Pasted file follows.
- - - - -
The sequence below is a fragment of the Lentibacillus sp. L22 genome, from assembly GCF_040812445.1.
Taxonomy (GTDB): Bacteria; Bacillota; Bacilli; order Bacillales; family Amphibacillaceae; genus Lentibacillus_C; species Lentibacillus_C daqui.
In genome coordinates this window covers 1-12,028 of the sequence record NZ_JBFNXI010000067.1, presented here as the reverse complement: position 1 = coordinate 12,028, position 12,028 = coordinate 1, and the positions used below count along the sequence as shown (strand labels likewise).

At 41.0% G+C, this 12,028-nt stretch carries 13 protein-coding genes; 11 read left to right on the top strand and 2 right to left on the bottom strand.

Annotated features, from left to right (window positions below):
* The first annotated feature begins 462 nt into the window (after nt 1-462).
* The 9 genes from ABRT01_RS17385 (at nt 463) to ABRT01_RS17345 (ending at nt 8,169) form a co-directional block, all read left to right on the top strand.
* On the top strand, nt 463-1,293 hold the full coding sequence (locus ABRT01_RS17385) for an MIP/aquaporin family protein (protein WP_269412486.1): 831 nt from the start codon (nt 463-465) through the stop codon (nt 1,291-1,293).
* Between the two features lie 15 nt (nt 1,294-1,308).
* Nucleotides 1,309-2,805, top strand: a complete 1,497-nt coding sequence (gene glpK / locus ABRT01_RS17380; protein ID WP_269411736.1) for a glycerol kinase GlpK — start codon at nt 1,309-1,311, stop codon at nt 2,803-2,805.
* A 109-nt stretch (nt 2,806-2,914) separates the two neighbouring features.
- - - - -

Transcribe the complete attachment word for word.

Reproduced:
The sequence below is a fragment of the Lentibacillus sp. L22 genome, from assembly GCF_040812445.1.
Taxonomy (GTDB): Bacteria; Bacillota; Bacilli; order Bacillales; family Amphibacillaceae; genus Lentibacillus_C; species Lentibacillus_C daqui.
In genome coordinates this window covers 1-12,028 of the sequence record NZ_JBFNXI010000067.1, presented here as the reverse complement: position 1 = coordinate 12,028, position 12,028 = coordinate 1, and the positions used below count along the sequence as shown (strand labels likewise).

At 41.0% G+C, this 12,028-nt stretch carries 13 protein-coding genes; 11 read left to right on the top strand and 2 right to left on the bottom strand.

Annotated features, from left to right (window positions below):
* The first annotated feature begins 462 nt into the window (after nt 1-462).
* The 9 genes from ABRT01_RS17385 (at nt 463) to ABRT01_RS17345 (ending at nt 8,169) form a co-directional block, all read left to right on the top strand.
* On the top strand, nt 463-1,293 hold the full coding sequence (locus ABRT01_RS17385) for an MIP/aquaporin family protein (protein WP_269412486.1): 831 nt from the start codon (nt 463-465) through the stop codon (nt 1,291-1,293).
* Between the two features lie 15 nt (nt 1,294-1,308).
* Nucleotides 1,309-2,805, top strand: a complete 1,497-nt coding sequence (gene glpK / locus ABRT01_RS17380; protein ID WP_269411736.1) for a glycerol kinase GlpK — start codon at nt 1,309-1,311, stop codon at nt 2,803-2,805.
* A 109-nt stretch (nt 2,806-2,914) separates the two neighbouring features.